During the 19th century, German immigrants were attracted to the area by the freedom to practise their faith and by the promise of good farming land. The land in the hills was good, but not beyond Goyder’s Line, an imaginary line on the map, beyond which farming was deemed too risky. Many came and made a living out of the mallee trees, selling them for firewood in Adelaide when times were desperate, and living comfortably when the rains came and there was a crop to reap.

    But, the good times didn't last! Drought took a hold, so did the Rabbit's in plague proportions, and the mice as well. The Mice ate anything and everything, no rain, no wheat, they tried to keep their Sheep alive, but in the end, had to shoot them.
    No wonder in the end, they couldn't continue on, and they abandoned their homesteads which are still standing today, just as they had left them.

    It sure is sad!

    Abandoned homestead Abandoned homestead Abandoned Church Abandoned House
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  • balhannah's Profile Photo

    by balhannah Written Jul 7, 2012

    In the northern areas of Australia, we saw plenty of these beautiful gum trees.

    I find them a very attractive tree, one you would want to find in the extreme temperatures of central & northern Australia. They grow along River beds and river plains, so when you find them, you know water is close by. They have a good canopy of leaves providing shade, much needed on hot summer days!
    We saw tree-less plains and then Trees in a squigly line, sure enough, they were following a creek bed. They stabilise the river banks, can grow up to 45metres in height, and have a smooth bark which they shed. Quite often, the base is covered by rough, reddish/dark brown bark.

    It is true, they are nicknamed "Widow Maker", as they have a habit of dropping large boughs without warning. No wind needed, just the heat of the day!
    The trees not only rely on rainfall but also on regular flooding, since flooding recharges the sub-soil with water. I love the colour in the bark, the twisting branches and the many hollows in the tree, the result of falling branches. Quite often, the whole of the tree trunk is hollow and big enough to shelter in. Sometimes, there may even be an "open window" made by nature.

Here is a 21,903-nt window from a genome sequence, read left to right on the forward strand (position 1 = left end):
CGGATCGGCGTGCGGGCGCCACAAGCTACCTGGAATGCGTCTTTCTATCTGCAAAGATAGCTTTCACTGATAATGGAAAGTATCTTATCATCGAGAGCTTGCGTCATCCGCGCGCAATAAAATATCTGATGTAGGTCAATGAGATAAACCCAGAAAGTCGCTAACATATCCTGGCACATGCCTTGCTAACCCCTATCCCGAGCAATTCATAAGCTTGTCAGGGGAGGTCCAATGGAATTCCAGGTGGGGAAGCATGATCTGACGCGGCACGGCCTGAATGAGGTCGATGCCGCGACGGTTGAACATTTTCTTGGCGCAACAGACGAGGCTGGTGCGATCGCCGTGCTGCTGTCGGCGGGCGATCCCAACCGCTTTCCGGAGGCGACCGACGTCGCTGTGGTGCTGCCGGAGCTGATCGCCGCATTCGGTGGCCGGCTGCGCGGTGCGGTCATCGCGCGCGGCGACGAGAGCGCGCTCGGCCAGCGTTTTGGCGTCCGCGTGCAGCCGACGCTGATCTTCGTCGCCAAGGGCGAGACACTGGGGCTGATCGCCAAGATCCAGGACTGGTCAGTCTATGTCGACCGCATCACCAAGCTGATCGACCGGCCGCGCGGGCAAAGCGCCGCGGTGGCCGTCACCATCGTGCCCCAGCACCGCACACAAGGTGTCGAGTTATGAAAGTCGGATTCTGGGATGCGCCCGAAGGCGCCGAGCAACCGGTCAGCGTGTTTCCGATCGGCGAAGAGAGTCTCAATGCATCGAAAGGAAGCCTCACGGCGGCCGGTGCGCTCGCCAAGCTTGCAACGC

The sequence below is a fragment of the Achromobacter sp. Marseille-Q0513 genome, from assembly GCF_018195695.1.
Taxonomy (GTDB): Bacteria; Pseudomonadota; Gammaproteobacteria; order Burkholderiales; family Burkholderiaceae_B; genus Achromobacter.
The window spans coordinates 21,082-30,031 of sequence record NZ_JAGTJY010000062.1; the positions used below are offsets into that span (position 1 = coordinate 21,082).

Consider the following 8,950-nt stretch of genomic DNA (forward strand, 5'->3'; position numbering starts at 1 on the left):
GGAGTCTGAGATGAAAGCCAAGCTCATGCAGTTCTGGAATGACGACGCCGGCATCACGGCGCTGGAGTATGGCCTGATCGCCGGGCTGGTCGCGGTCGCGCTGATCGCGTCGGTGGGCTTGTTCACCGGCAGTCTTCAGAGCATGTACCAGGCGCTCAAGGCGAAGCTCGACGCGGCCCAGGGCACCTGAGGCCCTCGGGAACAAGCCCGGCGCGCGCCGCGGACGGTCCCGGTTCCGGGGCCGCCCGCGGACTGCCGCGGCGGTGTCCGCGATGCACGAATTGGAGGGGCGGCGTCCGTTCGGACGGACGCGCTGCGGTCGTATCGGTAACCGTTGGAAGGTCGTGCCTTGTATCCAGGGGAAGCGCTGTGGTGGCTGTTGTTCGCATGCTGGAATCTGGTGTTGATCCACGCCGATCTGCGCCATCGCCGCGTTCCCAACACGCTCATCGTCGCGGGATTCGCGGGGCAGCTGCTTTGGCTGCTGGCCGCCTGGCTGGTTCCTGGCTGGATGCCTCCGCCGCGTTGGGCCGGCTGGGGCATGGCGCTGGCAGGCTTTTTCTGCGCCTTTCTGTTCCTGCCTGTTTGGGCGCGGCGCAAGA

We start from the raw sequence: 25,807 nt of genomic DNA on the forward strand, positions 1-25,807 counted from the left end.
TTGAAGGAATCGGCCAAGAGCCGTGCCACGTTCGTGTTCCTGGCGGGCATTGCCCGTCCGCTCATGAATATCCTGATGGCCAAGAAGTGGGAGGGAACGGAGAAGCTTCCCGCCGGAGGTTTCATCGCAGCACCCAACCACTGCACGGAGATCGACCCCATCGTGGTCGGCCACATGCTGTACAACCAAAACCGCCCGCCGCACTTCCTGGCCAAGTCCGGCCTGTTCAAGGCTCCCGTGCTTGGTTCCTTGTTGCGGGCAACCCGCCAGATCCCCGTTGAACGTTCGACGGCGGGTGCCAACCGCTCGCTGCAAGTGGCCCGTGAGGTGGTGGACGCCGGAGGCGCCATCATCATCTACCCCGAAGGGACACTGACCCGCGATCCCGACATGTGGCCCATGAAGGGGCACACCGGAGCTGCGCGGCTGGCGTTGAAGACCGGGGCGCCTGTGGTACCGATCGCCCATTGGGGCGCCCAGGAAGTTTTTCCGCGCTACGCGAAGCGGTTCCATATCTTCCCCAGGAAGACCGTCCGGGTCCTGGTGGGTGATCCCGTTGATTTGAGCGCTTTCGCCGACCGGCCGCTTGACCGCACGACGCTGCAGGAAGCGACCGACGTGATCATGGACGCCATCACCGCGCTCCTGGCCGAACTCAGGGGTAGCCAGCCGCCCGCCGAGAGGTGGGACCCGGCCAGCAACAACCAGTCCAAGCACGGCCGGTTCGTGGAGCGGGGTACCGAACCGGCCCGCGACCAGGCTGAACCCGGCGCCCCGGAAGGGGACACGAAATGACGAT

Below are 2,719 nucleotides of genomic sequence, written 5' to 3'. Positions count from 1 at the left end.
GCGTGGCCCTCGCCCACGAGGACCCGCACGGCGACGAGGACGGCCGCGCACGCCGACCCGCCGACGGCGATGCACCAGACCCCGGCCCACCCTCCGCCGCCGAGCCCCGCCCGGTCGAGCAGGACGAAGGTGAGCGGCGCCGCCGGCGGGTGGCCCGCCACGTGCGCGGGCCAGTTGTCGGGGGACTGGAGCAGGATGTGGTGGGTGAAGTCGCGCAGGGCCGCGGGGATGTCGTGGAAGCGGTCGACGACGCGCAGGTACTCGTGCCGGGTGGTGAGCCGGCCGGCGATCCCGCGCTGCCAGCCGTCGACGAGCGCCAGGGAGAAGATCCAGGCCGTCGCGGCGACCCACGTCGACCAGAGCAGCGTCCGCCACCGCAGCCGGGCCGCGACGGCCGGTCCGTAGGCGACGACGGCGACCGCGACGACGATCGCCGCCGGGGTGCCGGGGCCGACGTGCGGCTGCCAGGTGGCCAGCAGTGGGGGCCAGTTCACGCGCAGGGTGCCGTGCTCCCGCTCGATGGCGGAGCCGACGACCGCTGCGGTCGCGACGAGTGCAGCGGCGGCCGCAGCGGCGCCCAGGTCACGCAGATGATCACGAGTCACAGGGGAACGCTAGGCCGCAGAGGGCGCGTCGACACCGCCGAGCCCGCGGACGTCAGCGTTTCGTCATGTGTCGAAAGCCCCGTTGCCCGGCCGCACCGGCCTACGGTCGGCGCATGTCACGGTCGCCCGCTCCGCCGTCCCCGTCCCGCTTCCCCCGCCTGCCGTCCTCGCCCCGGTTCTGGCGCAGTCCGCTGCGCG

The hollows provide homes for many species, including a range of breeding and roosting animals such as bats, carpet pythons, and birds
    The Superb Parrot, a threatened species, is amongst the bird species that nest in the River Red Gum. Where-ever you see these trees, you will find lots of Bird life, especially Parrot species.

    River Red Gum River Red Gum River Red Gum River Red Gum
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Eudunda Off The Beaten Path

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    by balhannah Written Jul 7, 2012

    Leaving Eudunda, we headed along the road to Marrabel.

    Marrabel is home to the "Marrabel Rodeo," the oldest continuos rodeo in Australia and one I have been to and enjoyed many, many times! It is classed in the top five rodeos, and features in the Longreach Stockman’s Hall of Fame.

    The Marrabel Rodeo evolved from a picnic programme arranged to raise funds for new tennis courts in 1934. In 1935, the 1st Rodeo was held, the new Tennis courts were built, and still today, money from the Rodeo goes to the local community. [local sporting clubs, community groups and service clubs]

    At Marrabel, is a wonderful bronze statue of "The Queen of buckjumpers."
    Curio was her name, a Brumby bought in a mob in 1945 and known as the unrideable! Unbeaten for eight years, she became the most famous buckjumper in Australia, only being successfully ridden in 1953 by Alan Woods.
    For many years the fame of Marrabel Rodeo rested upon Curio. Curio retired in 1964, 19 years after her debut. She bore 4 live foals – Son of Curio, Curio’s Special, Curiosity and Curio’s Farewell, all were successful Buckjumpers. She died at the age of 28 years, in 1970.

    In 1991 Curio was recreated, and is the statue I was viewing.

    Marrabel is 23 kms from Eudunda.

    Curio Curio